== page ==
While reading about hikes close to Seattle, I saw the Kendall Katwalk mentioned. So I did a bit more research and decided we should give this one a go. I mentioned it to my girlfriend, Jen and she too had heard it mentioned a few times.
One of the things we had heard about this hike is how crowded the trailhead parking lot gets, as with most hikes within one hour of Seattle. So we loaded up the car and made our way to the trailhead by 8am.
Even at 8am, I would say the lot was half full. There must have been 40 or so cars ahead of us on a brisk Saturday morning. Keep in mind, this is also a Pacific Crest Trailhead, so there is going to be a bit more interest in the hike.
After registering at the trailhead we made our way into the forest. It was surprisingly chilly, and I was hoping to break out of the trees sooner than later. But you will not leave the forest until you have made roughly 4 miles through it. It’s a nice little jaunt, but the real fun doesn’t start till you get above that treeline.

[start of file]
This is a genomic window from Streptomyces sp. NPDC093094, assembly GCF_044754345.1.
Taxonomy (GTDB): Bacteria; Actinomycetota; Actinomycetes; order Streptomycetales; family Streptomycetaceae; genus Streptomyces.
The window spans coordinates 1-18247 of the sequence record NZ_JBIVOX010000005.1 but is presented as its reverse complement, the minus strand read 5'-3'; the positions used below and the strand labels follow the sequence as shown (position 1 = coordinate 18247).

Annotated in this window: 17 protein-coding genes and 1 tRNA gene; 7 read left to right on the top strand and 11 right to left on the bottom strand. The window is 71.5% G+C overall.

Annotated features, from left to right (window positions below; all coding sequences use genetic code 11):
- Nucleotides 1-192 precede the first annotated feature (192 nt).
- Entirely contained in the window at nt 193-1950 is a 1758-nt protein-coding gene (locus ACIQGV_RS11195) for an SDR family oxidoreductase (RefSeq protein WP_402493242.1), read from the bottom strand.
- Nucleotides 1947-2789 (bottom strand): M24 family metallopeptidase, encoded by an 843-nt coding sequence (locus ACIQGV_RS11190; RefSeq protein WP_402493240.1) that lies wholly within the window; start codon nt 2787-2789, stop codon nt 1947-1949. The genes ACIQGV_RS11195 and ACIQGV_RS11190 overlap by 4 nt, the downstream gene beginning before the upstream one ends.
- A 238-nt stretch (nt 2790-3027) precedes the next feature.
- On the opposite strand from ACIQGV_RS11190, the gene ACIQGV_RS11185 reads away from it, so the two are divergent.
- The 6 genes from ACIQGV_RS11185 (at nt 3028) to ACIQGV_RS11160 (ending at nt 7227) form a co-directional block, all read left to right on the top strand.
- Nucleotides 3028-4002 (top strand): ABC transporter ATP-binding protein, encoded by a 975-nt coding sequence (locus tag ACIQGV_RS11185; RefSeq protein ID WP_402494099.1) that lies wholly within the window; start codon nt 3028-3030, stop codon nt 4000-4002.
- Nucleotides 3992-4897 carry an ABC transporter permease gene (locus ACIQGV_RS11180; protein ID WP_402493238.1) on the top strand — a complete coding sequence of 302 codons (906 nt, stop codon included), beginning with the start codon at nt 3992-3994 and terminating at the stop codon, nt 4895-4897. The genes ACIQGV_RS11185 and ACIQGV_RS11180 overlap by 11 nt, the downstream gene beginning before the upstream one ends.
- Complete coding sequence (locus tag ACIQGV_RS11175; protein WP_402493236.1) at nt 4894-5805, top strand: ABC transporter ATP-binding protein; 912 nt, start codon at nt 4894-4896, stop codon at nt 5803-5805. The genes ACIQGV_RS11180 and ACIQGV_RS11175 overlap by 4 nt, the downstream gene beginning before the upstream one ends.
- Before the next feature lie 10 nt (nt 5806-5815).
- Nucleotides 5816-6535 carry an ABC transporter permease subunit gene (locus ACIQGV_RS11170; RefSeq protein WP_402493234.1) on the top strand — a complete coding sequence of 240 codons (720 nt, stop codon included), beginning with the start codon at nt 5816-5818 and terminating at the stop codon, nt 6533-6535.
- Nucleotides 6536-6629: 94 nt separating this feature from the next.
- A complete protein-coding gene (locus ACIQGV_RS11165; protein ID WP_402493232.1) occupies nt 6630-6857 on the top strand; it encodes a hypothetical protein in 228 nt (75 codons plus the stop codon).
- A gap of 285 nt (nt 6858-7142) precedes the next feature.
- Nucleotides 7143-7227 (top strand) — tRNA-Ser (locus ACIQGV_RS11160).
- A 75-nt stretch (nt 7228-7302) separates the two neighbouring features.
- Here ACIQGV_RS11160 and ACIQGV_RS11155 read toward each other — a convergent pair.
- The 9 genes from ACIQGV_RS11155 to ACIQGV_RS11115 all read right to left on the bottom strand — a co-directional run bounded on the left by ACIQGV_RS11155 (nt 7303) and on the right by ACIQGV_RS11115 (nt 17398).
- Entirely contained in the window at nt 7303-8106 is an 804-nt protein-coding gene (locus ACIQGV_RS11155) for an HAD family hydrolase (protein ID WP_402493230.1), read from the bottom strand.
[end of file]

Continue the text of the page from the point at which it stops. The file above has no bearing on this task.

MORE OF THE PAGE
Once you are out of the trees, at the end of a switch back is a little boot trail through a clump of trees. If you take this, you will get some nice views of Red Mountain.
I was getting a little desperate for views, so Red Mountain was quite welcomed at this point.
Once you hit the talus field and really break out of the trees you are greeted with a stunning view of Rainier. Looking south, towards Rainier, you have Tinkham peak in the foreground. Silver peak is just out of frame, to the right.
So the secret I mentioned in the beginning has nothing to do with the Katwalk. The real event is finding the scramble trail up to Kendall peak. Not only were the views fantastic, but this is the first time I have summited a peak and then enjoyed my entire lunch alone. It was a shock to me, seeing as how crowded the trail head was, but up here, there wasn’t another soul.
Looking north from the peak, you have Red Mountain with Big Snow Mountain in the background.
Here’s the view looking east. Thomson is the peak sticking up on the left.
Here’s the view of the edge of the ridge looking south, Rainier is just out of frame to the right.